allows to create xv values (presumably as long as they follow certain
rules). In essence, info could care less about what happens after "xv"
since LoC is the authority in control of that. How the "xv" namespace is
used is entirely up to LoC to define, much the way that NISO defines how
a SICI is created.
So I think what we are actually discussing here (and sorry that it has
taken me so long to get to this point) is not info:xv but is a proposal
for the creation of identifiers for items in authoritative lists. Much
like the SICI, there may need to be an info URI namespace for these, but
the real meat is that there needs to be a standard way to create the
(NOTE: Everything after "xv" constitutes the identifier portion of the
from the Draft:
where "ddc" is the "namespace" component for a Dewey Decimal
Classification [DEWEY] namespace and "22/eng//004.678" is the
"identifier" component for an identifier of an information asset
within that namespace.
This means that I would still like for us to address the problem set,
which I sent out before as:
1) We have a large number of independent lists that have to be
2) Some of these lists were developed for MODS, some are MARC lists, and
there are folks who probably want to create their own lists.
3) We want to make it easy to propagate these lists to users and to
4) We want to make it easy for humans to understand the lists and their
values, since they have to select the proper values from them when
5) We want to make it easy for programs to validate the values in
6) ?? add more here
None of this, nor even the identifier that we will create, has anything
to do with the "info" URI space. info can handle any identifier, and is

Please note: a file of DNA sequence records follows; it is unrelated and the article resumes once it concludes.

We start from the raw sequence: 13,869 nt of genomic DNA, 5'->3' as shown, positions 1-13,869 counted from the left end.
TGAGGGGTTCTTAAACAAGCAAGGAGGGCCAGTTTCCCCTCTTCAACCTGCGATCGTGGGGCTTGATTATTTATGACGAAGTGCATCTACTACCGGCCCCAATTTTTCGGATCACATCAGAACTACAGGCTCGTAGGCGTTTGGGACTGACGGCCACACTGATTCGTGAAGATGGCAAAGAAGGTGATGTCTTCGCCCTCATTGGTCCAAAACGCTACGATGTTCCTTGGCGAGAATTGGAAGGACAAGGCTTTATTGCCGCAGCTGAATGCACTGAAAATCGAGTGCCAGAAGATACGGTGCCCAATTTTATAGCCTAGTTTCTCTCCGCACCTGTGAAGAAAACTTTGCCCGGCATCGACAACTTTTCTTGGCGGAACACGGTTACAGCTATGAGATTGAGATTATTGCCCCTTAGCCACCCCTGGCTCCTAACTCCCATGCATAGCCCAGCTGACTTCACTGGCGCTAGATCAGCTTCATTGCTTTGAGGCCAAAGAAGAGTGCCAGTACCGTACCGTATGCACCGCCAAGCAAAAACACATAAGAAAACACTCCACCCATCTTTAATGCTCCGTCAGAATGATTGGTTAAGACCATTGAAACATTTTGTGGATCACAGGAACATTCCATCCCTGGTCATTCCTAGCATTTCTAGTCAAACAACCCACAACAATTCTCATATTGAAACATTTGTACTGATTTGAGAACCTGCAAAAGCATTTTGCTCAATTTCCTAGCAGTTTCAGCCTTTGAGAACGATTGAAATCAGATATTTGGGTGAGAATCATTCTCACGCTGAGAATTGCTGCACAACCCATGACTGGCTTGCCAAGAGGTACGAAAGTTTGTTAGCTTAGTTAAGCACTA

"blind" beyond the namespace level.
> "info:lc_xv" and "info:oclc_xv" versus "info:xv/lc" and "info:xv/oclc"
> (though many prefer "1" and "2" because the owners of the subspace change,
> but that's a different issue) functionally give you the same capability,
but there is a difference in meaning, because with "info:xv/lc", "lc" is
part of the identifier, not part of the namespace. That might not be
significant for the function you wish to serve, but there is a
> the difference is in the first case, a huge burden is placed on the info
> registry who probably doesn't want it; in the second case the burden is on
> an organization who has agreed to take it on.
So you are saying that the registry agency might prefer to have fewer
namespaces registered. I guess that will be a question for the permanent
agency when one is set up. But I think that since we don't know one way
or the other we should think about what is best for our community, and
hope that the agency will be able to handle that.
> so LC has (hypothetically) allocated a subspace to OCLC who registers
> "cartoon" within the subspace.
That still doesn't tell me where the individual values are registered.
They are not registered in the info registry. Do you really mean
"registered" or do you mean that OCLC has an authoritative list that has
"cartoon" as one value in it? And if so, how does one make the
connection between the URI and actual list?
Digital Library Specialist
Ph: 510-540-7596 Fax: 510-848-3913